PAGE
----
Town Pushes Pitbull Awareness Month

By Chris Mellides


  Huntington Animal Shelter officer Michael Costa, 36, pets Spirit, a pit bull that he’s been training at the shelter.  

Huntington Animal Shelter officer Michael Costa, 36, pets Spirit, a pit bull that he’s been training at the shelter.  

The Huntington Town Board approved several measures Sept. 16 that relate to improving the health, care and safety of pit bulls and pit bull mixes as Pit Bull Awareness Month is now being observed nationally.

It’s during October that educating the public in a continued attempt to restore the image of the breed while dispelling stereotypes becomes paramount, said Huntington Animal Shelter Officer Michael Costa.

“Awareness gives us the opportunity to help the pit bull population in a big way,” Costa said. “We get more bites a year from Chihuahuas than we do with pit bulls. When it’s a Chihuahua no one seems to care, but when a pit bull crosses the street that’s when people panic.”

In its meeting earlier this month, the Huntington board agreed to waive adoption fees for pit bulls and pit bull mixes at the town animal shelter. In conjunction with agreements with the League for Animal Protection and the North Shore Veterinary Hospital, vouchers will be issued to pit bull owners to be used at North Shore Veterinary for free spaying or neutering of pit bulls and pit bull mixes during October. Half of the cost for the spaying and neutering will be shouldered by the League and the other half of the cost will be paid by the town.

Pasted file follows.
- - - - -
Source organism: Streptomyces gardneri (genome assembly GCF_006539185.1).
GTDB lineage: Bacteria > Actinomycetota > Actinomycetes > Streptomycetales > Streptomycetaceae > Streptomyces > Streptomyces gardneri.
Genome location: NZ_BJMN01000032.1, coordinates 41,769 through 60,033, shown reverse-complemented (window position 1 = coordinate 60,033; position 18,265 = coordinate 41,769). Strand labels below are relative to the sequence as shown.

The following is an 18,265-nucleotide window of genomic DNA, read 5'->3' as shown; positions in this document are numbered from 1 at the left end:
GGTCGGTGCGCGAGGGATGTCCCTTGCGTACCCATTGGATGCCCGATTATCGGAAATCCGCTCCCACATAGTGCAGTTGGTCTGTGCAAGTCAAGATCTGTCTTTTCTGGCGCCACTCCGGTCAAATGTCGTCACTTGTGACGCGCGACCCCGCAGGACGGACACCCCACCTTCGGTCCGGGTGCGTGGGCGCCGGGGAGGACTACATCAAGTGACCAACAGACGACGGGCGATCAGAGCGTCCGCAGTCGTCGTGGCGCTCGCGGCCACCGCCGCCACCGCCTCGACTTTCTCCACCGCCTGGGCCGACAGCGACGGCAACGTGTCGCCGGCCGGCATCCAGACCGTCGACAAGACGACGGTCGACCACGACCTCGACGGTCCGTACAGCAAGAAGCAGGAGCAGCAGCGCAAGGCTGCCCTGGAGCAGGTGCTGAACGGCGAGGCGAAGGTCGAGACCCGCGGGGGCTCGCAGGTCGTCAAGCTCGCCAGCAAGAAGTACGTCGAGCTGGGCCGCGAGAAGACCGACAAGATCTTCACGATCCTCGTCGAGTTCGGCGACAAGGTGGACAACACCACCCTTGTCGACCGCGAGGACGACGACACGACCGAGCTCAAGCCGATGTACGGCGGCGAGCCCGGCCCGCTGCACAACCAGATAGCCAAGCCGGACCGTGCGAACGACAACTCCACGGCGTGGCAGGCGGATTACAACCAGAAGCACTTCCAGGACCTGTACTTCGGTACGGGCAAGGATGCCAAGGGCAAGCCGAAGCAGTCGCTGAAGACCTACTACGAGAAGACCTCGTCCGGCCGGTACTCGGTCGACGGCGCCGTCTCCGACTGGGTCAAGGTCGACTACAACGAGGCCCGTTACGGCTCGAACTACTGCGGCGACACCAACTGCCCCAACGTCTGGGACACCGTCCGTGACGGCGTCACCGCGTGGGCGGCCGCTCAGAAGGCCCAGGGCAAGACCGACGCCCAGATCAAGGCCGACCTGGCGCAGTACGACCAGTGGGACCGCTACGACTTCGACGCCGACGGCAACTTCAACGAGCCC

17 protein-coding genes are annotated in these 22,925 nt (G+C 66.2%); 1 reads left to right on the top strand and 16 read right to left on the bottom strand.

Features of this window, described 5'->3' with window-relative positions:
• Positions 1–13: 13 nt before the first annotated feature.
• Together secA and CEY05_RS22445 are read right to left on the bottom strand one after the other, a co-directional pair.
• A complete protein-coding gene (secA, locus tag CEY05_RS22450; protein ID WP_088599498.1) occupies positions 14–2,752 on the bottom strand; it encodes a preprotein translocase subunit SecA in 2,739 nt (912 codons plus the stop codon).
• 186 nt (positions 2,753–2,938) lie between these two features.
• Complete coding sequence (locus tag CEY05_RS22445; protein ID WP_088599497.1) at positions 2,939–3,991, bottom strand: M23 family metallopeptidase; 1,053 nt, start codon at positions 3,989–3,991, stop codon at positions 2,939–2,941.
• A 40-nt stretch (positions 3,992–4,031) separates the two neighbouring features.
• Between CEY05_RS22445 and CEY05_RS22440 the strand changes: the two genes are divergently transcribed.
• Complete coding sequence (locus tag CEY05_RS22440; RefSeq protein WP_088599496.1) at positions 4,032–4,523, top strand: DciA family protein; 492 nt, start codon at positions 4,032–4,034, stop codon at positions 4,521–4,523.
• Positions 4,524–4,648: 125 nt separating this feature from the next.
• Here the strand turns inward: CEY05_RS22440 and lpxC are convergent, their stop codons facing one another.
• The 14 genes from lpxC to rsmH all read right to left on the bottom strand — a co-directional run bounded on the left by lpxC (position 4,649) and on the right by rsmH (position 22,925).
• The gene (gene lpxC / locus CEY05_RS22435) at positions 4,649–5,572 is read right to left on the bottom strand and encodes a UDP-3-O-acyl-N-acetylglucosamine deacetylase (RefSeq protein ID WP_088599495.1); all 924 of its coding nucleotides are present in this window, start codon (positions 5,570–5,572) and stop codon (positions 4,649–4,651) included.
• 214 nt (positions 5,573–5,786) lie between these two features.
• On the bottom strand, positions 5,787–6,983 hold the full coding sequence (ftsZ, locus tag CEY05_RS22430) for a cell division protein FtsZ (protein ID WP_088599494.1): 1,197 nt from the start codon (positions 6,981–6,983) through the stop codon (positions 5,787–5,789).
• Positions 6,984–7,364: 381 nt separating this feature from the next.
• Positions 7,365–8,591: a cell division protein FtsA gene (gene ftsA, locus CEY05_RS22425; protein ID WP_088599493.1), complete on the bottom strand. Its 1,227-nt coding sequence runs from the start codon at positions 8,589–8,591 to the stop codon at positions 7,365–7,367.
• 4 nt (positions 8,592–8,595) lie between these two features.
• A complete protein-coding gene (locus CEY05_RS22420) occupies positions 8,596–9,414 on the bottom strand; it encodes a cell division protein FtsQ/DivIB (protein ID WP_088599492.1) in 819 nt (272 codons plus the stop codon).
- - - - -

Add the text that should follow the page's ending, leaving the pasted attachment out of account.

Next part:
Since pit bulls have become increasingly popular among young pet owners, dog breeders tend to contribute to the breed’s overpopulation to meet customer demand. This often leads to more pit-bull admissions at the animal shelter, Costa said.

“The breed has become so popular that more and more people who aren’t in the position to care for them will buy that breed, and unfortunately, many are just not prepared for that kind commitment,” Costa said.

“It’s the plight of the pit bull,” he added.

Eighty-percent of all dogs found in New York shelters are pit bull and pit bull mixes, according to Costa. He says it’s crucial that these pit bulls socialize with one another in open spaces, which in turn will calm their energy levels and make them into more manageable canine companions that are better fit for adoption.

“Pit bulls do better in assessments across the board, they are a tenacious breed, with many of their features bred into them over many generations,” Costa said. “Make no mistake, despite how they’ve been perceived, they will put their lives down for their owners.”